Wednesday, December 8, 2010

Scales are Our Friends (sort of)

Yesterday I had a doctor appointment at 3:30 in the afternoon. In the past that would have meant a day of starvation because the ONLY important thing about seeing any doctor about any ailment was the moment I needed to step on the scale. If I knew the scale was in a non-private area I would dress in the lightest possible clothing. Heck, I would even leave my jewelry home. 

Yesterday I had a normal breakfast and a normal lunch and 4 glasses of water before 3PM. I arrived at the doctor's wearing cords, a long sleeve shirt, padded bra, thick socks and my jewelry. When asked to get on the scale I removed only my shoes (hey, I'm not crazy). I did not obsess over the number on the scale. I did not feel the need to tell the new nurse 'yeah but I have lost 219 lbs. . . . ' I did not  ask if the scale has been calibrated recently. 

My weight is a number and that number does not decide my day any longer. I do not rise and fall by the result of one day's weigh in. It has taken a long time to achieve this freedom from the obsession with  numbers. Instead of seeing the scale as my adversary I now I have a healthy respect for the scale. It simply reports, sometimes perfectly sometimes imperfectly, a current number. The number is important but only as a tool to help me assess where I am in my journey. Today the scale leads me to believe I am on track and to keep doing  the next right thing. 

Food scales are also our friends. I do not like the scale when it tells me I have reached my healthy allotment of a food and I want more. Guess what: the scale does not care. It does not give me more food if I caress it in a loving manner. It does not give me less food if I threaten it with a smack on the counter. It is a scale. It weighs the food and the rest is up to me. 

My journey in keeping the pounds off has included both food and people scales and today they still work in helping me be honest on this journey. Why would I want to change from what has worked for the past few years when it is still working?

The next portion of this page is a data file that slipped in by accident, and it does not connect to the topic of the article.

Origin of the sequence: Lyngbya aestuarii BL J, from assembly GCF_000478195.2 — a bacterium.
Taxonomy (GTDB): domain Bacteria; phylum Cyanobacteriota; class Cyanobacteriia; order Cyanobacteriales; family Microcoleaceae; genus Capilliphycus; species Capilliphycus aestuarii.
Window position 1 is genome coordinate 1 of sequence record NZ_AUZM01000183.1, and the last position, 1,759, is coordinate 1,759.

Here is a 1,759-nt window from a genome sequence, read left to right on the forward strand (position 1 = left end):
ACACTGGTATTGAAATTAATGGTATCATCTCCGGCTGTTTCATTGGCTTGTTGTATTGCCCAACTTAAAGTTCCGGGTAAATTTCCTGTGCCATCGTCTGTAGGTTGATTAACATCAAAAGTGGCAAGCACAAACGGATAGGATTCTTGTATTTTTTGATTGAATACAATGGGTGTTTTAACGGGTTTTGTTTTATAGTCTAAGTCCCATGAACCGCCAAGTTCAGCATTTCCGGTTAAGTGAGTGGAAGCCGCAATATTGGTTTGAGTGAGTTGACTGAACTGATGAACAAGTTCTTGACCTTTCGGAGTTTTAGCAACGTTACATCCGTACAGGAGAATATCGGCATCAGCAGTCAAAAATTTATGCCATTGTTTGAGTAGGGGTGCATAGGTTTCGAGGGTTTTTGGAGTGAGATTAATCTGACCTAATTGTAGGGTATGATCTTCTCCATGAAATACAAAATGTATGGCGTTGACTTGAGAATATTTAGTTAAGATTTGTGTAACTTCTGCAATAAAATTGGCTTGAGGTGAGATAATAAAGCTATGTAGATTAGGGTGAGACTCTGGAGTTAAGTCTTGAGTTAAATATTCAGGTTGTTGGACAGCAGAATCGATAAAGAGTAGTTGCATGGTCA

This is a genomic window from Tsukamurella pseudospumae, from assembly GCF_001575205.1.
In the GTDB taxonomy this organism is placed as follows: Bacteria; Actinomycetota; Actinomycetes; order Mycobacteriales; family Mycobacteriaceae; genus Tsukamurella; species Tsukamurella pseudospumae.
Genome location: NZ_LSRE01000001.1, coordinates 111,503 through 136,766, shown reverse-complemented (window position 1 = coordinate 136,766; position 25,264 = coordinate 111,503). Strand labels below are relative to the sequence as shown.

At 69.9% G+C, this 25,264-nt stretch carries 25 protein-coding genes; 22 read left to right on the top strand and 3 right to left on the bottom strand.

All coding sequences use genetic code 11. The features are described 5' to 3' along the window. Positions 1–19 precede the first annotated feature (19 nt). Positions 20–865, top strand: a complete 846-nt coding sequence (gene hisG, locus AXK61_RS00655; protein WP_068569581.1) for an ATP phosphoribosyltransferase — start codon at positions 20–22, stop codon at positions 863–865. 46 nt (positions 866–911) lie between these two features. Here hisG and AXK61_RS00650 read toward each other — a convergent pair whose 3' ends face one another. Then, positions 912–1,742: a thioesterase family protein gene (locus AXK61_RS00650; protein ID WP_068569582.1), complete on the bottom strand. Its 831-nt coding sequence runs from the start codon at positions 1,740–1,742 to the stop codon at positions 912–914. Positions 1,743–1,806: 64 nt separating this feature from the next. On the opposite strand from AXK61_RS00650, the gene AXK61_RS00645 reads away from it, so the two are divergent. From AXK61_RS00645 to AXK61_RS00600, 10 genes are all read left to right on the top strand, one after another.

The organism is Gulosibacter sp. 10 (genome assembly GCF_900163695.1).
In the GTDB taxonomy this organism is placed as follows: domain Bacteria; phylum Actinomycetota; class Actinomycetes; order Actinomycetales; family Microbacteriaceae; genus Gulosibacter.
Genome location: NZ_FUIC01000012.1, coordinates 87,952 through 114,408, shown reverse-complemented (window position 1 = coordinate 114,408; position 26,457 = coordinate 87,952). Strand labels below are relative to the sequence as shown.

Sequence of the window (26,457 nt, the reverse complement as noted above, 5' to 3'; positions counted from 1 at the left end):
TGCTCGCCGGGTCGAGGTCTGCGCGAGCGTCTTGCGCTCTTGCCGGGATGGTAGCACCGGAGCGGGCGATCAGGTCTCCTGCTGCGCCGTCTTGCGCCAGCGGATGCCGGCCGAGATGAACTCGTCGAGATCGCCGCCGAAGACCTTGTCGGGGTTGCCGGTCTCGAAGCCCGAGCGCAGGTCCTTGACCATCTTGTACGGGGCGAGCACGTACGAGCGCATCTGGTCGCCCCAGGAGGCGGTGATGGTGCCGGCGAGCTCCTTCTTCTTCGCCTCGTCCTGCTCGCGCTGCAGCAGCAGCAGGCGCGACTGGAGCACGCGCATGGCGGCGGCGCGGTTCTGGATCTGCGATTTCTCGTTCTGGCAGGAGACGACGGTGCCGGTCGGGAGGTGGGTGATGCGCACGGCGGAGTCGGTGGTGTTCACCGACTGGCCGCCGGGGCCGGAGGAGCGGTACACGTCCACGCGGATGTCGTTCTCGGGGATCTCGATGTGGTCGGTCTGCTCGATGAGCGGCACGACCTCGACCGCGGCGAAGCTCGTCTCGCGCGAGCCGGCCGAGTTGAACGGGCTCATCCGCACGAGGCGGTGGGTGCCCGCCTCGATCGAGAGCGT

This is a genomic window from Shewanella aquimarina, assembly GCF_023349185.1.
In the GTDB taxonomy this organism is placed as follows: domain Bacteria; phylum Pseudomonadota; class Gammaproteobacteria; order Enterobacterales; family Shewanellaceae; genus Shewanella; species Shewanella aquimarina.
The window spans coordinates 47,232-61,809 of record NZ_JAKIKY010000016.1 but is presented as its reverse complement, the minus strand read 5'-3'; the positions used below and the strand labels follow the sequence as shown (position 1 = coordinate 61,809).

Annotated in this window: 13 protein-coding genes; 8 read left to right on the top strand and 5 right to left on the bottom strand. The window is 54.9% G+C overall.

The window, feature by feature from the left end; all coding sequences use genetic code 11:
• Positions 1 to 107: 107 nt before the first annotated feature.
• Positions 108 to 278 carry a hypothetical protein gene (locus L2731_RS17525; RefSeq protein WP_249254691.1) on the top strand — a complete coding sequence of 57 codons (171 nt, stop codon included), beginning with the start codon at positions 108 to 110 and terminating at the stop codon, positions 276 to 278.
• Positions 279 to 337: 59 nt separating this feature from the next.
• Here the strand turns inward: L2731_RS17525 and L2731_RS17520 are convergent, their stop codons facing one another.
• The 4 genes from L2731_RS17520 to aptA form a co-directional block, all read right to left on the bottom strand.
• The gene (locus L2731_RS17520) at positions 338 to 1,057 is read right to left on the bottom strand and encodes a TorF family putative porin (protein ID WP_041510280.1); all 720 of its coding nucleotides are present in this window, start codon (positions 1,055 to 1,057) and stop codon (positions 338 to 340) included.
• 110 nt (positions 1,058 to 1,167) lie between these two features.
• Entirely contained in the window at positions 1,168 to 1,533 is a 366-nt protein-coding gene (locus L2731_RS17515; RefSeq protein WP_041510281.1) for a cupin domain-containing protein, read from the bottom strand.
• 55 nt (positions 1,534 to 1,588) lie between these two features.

What kind of relationship do you have with the scales in your life?


Anonymous said...

I can relate to your relationship with the scale I have been to the doctor's office, even since losing 50+ pounds and still told the nurse that I thought the digital was off...I have gotten on my bathroom scale talking to it as I step on, asking it to be kind to me. On days I am happy with the scale. I have thanked the scale. Then the day before yesterday I even kissed the scale as if the scale had done something. I am still in a place where the number on the scale controls my day even after being 62 pounds done with 10-15 to go. The scale keeps me on track so it is my friend. Maybe letting go of some of its power would be a good thing some day. But for now it will remain my buddy.

Jane Cartelli said...

When I was a teen I would get all the scale every morning by positioning it perfectly in the middle of the kitchen entrance, use my arms and hands to rise off he floor with all my weight on the divided wall and ever so gently lower my body weight on to the scale, willing the dial to stop from rotating any higher. My father would watch me with great amusement from his seat at the table, chuckling at my routine and getting a kick out of my daily reactions. He helped me see how foolish my system was - but that did not stop me from doing it everyday,